It's also not supported by evidence. We have had female police and firefighters for quite a while now, and if male police and firefighters were falling into protect teh wimmins mode in crisis situations we would have heard about it by now.

It's just so irrational, that's why I figure it's an emotional reaction on the part of the brass.

Hugh said...

Portia, if you see it as a product of the attitudes of the top brass, does it follow that the military leadership in countries like Israel, Switzerland are less sexist than their counterparts here?

Anna said...

Portia, I agree about the misguided chivalry argument (although I'm not convinced that soldiers are as well-trained as they ought to be). It also doesn't square very well with reports I've noticed about sexual assaults of female military by their male colleagues. I think the chivalry argument can be used a bit self-servingly.

Tidge said...

I absolutely think that female solders should be allowed into combat - the only thing stopping them is the attitudes of the men they would be fighting with. However, I'm surprised any women want to, given things like this:

But I guess, if no women ever go into the military, nothing will ever change. But women should not have to put up with this crap until the men learn to behave like decent human beings. That said, I reckon my normal moral compass would be shot all to hell if I was involved with killing people for a living.

AWicken said...

Any takers for "all of the above"?

Different flavours in different armies, but this issue requires consensus within the military establishment and also with their political bosses. Throw in a chunk of people with individual prejudices, and it's just easier for everybody to justify the status quo (i.e. "unit cohesion", "upper body strength", etc). As long as enough people at a glance go "sounds reasonable" it's okay, until *male* recruitment becomes a serious issue.

Heck, as the link posted earlier said, the US have the political best of both worlds - women are in urban combat, but officially the conservatives back home can choose to believe that only men are frontline soldiers.

Faced with a war of annihilation most states accept expanded roles for women in society, often including combat (Soviet Union and Israel being prime examples of the latter).

Switzerland is an interesting one, but then I'm guessing that they're not as militarily active as USA or Britain, so the "body bags" spectre might not be so up close & personal for them.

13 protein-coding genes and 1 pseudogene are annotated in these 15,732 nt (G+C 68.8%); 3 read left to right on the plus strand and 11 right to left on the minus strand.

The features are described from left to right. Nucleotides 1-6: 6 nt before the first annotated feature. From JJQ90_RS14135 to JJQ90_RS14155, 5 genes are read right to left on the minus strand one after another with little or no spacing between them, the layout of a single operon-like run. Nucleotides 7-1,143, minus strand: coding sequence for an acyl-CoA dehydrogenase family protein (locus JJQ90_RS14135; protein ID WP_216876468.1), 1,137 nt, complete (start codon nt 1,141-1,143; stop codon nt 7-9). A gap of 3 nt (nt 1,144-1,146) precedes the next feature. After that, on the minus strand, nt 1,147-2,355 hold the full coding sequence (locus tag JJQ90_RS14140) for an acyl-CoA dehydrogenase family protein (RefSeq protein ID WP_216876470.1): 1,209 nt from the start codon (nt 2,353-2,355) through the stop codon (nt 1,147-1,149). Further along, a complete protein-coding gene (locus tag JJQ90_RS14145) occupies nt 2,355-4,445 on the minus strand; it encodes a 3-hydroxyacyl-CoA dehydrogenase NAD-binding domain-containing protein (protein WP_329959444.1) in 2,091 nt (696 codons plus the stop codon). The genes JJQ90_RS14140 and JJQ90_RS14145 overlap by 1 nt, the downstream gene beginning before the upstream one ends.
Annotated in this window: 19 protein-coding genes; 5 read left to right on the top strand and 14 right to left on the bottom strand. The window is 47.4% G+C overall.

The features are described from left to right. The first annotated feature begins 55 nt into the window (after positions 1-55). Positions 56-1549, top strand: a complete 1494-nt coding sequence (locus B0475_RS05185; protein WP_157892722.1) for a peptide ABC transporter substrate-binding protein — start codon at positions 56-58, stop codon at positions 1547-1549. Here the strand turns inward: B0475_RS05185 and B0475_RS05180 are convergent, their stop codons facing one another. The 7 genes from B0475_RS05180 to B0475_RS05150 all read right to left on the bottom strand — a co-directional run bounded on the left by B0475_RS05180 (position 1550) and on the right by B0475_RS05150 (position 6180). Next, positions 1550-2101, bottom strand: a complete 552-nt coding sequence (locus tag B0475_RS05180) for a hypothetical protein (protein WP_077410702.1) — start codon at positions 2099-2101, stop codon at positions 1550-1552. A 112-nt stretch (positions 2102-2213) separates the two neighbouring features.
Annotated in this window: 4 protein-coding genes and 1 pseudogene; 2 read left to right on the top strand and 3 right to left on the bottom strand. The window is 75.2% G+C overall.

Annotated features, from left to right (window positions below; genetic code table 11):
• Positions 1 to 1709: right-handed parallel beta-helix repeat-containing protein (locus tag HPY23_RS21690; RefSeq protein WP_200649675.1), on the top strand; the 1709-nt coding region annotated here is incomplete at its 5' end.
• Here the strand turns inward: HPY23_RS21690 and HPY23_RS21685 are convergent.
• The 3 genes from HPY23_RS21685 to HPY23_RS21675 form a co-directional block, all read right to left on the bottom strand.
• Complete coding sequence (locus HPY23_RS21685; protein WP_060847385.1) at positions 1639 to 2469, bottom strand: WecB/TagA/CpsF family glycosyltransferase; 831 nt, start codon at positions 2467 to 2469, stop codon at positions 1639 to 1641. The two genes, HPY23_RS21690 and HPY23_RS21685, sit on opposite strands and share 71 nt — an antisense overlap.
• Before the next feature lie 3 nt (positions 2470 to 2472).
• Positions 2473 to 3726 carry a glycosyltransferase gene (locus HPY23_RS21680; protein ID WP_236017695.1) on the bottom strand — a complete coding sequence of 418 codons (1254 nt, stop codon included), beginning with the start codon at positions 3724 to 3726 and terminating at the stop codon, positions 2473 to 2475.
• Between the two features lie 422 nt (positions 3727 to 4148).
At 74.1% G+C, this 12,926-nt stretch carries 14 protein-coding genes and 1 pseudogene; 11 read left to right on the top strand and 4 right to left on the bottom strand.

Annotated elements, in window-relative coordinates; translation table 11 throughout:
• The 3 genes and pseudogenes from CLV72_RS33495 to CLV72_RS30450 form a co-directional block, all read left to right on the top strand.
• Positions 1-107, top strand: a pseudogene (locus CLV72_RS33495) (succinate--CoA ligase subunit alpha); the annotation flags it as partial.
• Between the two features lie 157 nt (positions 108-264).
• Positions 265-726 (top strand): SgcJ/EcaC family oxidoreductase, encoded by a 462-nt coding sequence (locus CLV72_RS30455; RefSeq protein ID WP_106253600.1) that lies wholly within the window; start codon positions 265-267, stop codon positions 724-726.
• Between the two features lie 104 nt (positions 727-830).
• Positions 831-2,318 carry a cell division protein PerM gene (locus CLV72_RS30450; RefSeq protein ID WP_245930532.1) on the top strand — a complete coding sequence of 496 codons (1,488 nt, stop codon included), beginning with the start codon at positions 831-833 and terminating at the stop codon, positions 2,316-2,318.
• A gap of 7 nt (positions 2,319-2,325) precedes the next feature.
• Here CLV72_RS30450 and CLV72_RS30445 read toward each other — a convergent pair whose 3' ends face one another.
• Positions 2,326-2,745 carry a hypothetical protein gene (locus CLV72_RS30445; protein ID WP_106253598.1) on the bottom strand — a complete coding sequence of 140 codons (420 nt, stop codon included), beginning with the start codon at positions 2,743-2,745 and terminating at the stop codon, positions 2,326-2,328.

portia said...

Hugh, good question, and I would answer no. It is possible to have sexist men who are not OK with women in combat AND sexist men who are OK with women in combat. All that's required is a slight variation in the boundaries.

Remember that movie G I Jane? I read that in the original cut Jane comes home in a body bag, but it made the studio execs squeamish. They made Ridley Scott change it, even though the darker ending tested better with actual audiences.

Anonymous said...

I've never met a man who wanted to have a baby. Why are feminists so keen on being a warrior? You should do what men do when childbirth is discussed - heave a sigh of relief and thank their lucky stars that it is something that the blessing of gender means they'll never have to experience.

Anna said...

Anon, the trouble with that argument is that it has been used to prevent women from doing stuff they want to do - voting, or taking on jobs considered too challenging or dangerous for women. Besides, I'm not sure that people 'have to' experience warfare anyway (except if you're conscripted or invaded). No one 'had' to invade Iraq, after all.

Luke H said...

I for one, don't want to kill people up close and personal. I don't want to kill them from a distance. In fact, I don't really want to kill people at all.

That is an interesting perspective. What about defensive, protective military actions such as UN interventions in the Congo?

Also, most positions in the military are support roles rather than combat positions.

Hugh said...

Luke, it's the combat roles that women are being excluded from.

As for 'defensive' actions, in my opinion killing another human being because your government tells you s/he has to die isn't made a more defensible action by the fact that they are crossing a border into your country, not vice versa.

I could go into more detail regarding the UN's actions in the Congo, but killing in the service of the state - and the UN is simply a group of states working together in aggregate - is still killing in the name of the state, regardless of the reasons the state tells you the killing needs doing.